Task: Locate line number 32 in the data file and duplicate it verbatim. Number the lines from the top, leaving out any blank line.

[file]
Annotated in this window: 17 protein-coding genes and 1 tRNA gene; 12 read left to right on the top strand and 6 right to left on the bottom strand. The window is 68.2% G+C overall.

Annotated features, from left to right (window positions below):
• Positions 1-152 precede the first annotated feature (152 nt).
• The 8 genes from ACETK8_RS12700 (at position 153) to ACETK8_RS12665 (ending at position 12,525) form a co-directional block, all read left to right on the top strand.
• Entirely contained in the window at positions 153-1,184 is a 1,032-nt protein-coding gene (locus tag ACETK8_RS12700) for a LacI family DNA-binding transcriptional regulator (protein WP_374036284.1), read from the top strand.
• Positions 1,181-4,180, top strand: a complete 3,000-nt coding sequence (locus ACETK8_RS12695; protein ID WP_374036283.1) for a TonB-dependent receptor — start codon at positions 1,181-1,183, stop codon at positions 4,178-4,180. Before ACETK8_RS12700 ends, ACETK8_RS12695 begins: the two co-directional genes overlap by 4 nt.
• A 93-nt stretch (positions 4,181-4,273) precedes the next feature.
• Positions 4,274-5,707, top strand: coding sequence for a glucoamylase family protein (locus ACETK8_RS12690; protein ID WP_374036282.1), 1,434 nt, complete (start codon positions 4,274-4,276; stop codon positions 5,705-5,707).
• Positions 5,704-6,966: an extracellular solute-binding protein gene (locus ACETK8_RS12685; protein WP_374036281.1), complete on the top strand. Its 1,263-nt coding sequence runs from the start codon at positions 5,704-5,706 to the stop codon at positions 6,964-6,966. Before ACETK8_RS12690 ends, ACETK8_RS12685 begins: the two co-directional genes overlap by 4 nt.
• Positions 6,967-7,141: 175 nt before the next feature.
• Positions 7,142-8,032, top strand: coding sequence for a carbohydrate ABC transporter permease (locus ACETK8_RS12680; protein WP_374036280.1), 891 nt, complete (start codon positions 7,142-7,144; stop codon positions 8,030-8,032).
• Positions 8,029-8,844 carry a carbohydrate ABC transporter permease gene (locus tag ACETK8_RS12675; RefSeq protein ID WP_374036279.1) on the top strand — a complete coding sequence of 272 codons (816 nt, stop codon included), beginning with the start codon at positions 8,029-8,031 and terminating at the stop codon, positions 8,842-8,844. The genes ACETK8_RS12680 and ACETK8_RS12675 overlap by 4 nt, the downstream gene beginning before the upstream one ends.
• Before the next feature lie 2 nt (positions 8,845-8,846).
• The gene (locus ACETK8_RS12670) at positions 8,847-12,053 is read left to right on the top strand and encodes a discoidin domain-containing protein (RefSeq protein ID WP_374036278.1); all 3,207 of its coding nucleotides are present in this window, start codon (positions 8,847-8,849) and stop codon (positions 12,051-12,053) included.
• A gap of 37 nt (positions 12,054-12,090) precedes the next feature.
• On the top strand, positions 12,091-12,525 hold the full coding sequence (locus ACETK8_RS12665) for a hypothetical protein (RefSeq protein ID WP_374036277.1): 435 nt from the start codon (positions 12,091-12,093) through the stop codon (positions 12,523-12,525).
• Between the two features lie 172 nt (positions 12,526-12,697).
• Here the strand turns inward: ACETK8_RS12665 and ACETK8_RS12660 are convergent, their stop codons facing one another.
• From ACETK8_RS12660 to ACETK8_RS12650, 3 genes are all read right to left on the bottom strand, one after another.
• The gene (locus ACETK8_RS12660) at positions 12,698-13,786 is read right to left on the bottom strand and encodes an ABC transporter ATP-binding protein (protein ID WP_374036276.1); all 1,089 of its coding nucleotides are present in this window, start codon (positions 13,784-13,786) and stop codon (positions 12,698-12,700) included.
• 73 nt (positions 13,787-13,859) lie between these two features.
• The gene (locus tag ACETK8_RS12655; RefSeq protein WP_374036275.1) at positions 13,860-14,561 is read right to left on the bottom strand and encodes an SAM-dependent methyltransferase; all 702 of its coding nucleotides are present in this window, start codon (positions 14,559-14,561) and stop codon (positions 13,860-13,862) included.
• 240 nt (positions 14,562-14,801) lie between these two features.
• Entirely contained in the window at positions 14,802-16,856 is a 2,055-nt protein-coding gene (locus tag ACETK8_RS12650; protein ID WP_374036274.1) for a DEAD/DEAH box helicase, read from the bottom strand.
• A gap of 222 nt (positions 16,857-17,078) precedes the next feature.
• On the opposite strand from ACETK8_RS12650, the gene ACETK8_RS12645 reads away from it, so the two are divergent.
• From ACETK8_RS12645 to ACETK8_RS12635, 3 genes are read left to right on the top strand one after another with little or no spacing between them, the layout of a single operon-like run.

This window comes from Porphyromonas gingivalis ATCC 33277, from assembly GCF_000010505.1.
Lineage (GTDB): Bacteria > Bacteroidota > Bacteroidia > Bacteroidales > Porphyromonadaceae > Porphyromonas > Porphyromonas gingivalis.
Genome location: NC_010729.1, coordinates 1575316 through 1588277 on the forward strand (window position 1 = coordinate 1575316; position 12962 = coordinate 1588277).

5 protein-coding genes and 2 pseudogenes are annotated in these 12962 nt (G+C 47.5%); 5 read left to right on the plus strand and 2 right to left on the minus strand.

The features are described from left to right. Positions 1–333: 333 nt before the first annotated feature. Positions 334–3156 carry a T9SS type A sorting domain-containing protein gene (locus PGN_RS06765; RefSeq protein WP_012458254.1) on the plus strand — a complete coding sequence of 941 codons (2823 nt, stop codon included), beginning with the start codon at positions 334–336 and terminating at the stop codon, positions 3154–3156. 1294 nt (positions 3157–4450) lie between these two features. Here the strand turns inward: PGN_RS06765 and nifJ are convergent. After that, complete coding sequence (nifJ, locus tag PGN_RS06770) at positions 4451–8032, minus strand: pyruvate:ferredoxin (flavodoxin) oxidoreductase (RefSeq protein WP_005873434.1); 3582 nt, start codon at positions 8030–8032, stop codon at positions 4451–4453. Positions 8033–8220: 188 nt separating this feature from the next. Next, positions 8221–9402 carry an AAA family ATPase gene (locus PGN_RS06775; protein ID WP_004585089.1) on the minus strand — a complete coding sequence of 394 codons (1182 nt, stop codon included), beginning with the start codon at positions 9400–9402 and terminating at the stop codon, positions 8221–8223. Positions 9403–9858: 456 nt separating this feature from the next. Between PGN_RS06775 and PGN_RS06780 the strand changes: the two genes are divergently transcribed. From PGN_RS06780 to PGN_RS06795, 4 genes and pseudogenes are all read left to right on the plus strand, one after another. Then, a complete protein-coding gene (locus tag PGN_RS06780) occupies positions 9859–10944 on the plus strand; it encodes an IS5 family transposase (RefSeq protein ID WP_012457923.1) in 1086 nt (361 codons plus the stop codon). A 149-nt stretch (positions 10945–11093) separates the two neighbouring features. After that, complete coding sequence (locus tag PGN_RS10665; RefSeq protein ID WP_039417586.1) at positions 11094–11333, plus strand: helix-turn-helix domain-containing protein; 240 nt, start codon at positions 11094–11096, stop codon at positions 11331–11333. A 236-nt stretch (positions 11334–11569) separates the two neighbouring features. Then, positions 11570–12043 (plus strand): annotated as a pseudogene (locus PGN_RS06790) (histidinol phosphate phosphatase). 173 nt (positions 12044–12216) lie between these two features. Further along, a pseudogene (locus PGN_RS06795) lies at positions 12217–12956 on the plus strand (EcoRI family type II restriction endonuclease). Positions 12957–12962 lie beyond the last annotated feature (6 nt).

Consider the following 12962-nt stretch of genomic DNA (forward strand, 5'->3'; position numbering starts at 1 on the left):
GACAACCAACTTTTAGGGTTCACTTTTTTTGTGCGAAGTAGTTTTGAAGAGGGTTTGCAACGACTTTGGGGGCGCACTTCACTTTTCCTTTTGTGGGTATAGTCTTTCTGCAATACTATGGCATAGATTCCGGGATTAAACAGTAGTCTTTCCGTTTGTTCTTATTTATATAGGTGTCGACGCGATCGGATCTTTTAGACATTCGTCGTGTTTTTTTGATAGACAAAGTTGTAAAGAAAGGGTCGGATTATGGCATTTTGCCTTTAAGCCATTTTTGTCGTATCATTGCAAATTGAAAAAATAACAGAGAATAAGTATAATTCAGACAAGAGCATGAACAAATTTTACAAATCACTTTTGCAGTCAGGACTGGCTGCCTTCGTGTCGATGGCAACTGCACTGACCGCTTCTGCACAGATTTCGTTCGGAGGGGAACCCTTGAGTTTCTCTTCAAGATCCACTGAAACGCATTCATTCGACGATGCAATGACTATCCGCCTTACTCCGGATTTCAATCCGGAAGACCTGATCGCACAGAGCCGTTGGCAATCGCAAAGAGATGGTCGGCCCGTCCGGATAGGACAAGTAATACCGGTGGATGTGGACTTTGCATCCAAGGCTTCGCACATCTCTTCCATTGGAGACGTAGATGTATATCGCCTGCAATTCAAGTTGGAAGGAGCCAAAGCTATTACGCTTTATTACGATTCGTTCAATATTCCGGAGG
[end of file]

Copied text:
The features are described from left to right. Positions 1–333: 333 nt before the first annotated feature. Positions 334–3156 carry a T9SS type A sorting domain-containing protein gene (locus PGN_RS06765; RefSeq protein WP_012458254.1) on the plus strand — a complete coding sequence of 941 codons (2823 nt, stop codon included), beginning with the start codon at positions 334–336 and terminating at the stop codon, positions 3154–3156. 1294 nt (positions 3157–4450) lie between these two features. Here the strand turns inward: PGN_RS06765 and nifJ are convergent. After that, complete coding sequence (nifJ, locus tag PGN_RS06770) at positions 4451–8032, minus strand: pyruvate:ferredoxin (flavodoxin) oxidoreductase (RefSeq protein WP_005873434.1); 3582 nt, start codon at positions 8030–8032, stop codon at positions 4451–4453. Positions 8033–8220: 188 nt separating this feature from the next. Next, positions 8221–9402 carry an AAA family ATPase gene (locus PGN_RS06775; protein ID WP_004585089.1) on the minus strand — a complete coding sequence of 394 codons (1182 nt, stop codon included), beginning with the start codon at positions 9400–9402 and terminating at the stop codon, positions 8221–8223. Positions 9403–9858: 456 nt separating this feature from the next. Between PGN_RS06775 and PGN_RS06780 the strand changes: the two genes are divergently transcribed. From PGN_RS06780 to PGN_RS06795, 4 genes and pseudogenes are all read left to right on the plus strand, one after another. Then, a complete protein-coding gene (locus tag PGN_RS06780) occupies positions 9859–10944 on the plus strand; it encodes an IS5 family transposase (RefSeq protein ID WP_012457923.1) in 1086 nt (361 codons plus the stop codon). A 149-nt stretch (positions 10945–11093) separates the two neighbouring features. After that, complete coding sequence (locus tag PGN_RS10665; RefSeq protein ID WP_039417586.1) at positions 11094–11333, plus strand: helix-turn-helix domain-containing protein; 240 nt, start codon at positions 11094–11096, stop codon at positions 11331–11333. A 236-nt stretch (positions 11334–11569) separates the two neighbouring features. Then, positions 11570–12043 (plus strand): annotated as a pseudogene (locus PGN_RS06790) (histidinol phosphate phosphatase). 173 nt (positions 12044–12216) lie between these two features. Further along, a pseudogene (locus PGN_RS06795) lies at positions 12217–12956 on the plus strand (EcoRI family type II restriction endonuclease). Positions 12957–12962 lie beyond the last annotated feature (6 nt).